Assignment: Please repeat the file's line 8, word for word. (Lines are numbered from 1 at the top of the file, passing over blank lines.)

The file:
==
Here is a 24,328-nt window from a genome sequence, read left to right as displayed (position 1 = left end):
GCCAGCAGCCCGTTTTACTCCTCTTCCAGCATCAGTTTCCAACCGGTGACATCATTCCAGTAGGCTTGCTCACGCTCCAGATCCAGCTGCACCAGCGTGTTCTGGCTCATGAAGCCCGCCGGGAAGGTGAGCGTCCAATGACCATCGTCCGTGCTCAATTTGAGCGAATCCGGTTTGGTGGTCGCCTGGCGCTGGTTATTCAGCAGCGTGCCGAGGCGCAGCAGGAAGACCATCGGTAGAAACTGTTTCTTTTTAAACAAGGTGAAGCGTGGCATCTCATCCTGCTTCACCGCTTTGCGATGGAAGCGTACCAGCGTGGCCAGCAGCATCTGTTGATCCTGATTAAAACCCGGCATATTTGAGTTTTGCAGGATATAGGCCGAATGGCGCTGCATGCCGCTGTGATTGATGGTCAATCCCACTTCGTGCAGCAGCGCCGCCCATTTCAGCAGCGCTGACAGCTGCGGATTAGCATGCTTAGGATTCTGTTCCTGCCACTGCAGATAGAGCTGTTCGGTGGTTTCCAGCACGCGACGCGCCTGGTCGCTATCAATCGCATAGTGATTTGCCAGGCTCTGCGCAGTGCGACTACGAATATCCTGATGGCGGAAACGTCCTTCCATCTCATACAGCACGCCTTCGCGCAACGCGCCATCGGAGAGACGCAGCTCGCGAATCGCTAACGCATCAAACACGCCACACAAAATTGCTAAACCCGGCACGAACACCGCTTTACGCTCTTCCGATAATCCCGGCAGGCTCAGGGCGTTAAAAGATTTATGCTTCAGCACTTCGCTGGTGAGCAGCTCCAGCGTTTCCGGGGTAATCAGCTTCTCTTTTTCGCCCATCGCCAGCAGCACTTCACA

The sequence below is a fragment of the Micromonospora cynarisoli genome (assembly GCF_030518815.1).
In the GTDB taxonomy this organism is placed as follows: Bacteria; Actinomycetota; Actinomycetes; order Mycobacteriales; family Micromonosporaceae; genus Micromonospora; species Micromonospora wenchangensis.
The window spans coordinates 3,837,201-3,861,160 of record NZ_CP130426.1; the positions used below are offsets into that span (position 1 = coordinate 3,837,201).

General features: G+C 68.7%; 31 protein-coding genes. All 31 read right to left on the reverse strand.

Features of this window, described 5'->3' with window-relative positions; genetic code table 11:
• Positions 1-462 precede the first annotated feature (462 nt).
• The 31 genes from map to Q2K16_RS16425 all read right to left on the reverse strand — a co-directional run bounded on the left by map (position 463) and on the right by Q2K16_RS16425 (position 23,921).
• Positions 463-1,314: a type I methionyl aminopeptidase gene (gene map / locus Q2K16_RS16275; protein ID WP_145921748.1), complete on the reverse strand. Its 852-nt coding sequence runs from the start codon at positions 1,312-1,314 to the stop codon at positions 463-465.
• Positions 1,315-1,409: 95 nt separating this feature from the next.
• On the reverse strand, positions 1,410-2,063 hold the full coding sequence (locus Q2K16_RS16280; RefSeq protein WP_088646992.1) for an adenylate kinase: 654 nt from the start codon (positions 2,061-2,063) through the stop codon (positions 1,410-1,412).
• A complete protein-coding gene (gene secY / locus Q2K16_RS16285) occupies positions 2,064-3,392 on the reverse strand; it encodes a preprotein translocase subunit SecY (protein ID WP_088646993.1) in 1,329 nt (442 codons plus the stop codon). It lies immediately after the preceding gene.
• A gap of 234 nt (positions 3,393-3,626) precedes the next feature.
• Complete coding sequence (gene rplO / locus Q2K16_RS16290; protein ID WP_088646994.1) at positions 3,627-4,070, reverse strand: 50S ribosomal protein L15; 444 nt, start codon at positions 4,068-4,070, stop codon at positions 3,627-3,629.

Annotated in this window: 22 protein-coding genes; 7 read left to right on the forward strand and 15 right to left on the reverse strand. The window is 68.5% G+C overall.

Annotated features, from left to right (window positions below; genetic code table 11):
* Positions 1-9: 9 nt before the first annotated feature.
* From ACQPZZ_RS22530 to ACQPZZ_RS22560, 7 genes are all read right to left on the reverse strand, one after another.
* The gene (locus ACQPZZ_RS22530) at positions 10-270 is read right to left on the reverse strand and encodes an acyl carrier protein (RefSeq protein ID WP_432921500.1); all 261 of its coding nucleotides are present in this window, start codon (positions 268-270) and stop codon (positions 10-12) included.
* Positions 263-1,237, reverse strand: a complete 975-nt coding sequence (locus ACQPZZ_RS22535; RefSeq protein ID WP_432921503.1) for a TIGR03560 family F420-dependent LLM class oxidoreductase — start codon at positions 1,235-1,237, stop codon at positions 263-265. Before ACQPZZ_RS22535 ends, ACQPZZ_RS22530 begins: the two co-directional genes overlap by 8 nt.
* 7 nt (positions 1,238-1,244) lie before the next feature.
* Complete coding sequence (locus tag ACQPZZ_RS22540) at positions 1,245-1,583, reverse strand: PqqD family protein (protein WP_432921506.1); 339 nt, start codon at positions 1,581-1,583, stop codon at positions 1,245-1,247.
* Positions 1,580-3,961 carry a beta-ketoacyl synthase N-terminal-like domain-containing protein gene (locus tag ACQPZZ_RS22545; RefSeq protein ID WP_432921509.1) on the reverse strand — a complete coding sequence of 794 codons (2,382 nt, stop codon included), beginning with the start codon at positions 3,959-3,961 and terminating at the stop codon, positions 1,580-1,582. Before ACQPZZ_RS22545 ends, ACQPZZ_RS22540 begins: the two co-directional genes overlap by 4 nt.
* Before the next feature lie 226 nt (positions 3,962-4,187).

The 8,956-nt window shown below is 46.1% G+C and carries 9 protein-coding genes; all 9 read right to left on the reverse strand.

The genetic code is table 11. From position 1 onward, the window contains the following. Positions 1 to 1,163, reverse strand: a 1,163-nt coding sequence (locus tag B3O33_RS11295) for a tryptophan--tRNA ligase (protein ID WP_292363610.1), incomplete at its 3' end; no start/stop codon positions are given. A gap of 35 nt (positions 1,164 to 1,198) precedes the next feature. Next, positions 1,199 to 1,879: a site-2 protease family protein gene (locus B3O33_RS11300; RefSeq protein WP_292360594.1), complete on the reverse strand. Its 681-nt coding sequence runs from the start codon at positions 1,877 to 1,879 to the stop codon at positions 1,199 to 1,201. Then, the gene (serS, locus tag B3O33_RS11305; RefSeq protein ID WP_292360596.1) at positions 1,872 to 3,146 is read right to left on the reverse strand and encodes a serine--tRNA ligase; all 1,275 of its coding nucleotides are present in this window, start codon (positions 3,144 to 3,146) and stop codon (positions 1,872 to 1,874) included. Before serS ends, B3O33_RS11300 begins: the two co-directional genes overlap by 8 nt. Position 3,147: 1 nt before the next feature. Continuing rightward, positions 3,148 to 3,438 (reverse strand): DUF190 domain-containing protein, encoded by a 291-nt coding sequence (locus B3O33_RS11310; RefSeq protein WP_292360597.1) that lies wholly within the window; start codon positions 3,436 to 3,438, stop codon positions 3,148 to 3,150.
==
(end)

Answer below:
• Positions 1-462 precede the first annotated feature (462 nt).